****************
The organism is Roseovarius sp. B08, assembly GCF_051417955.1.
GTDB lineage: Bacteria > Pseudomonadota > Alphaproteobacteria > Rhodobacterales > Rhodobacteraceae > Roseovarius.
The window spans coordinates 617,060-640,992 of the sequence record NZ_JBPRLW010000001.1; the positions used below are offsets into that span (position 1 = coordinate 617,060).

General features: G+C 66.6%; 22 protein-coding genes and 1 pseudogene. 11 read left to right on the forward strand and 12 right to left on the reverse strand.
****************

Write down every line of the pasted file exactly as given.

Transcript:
The organism is Roseovarius sp. B08, assembly GCF_051417955.1.
GTDB lineage: Bacteria > Pseudomonadota > Alphaproteobacteria > Rhodobacterales > Rhodobacteraceae > Roseovarius.
The window spans coordinates 617,060-640,992 of the sequence record NZ_JBPRLW010000001.1; the positions used below are offsets into that span (position 1 = coordinate 617,060).

General features: G+C 66.6%; 22 protein-coding genes and 1 pseudogene. 11 read left to right on the forward strand and 12 right to left on the reverse strand.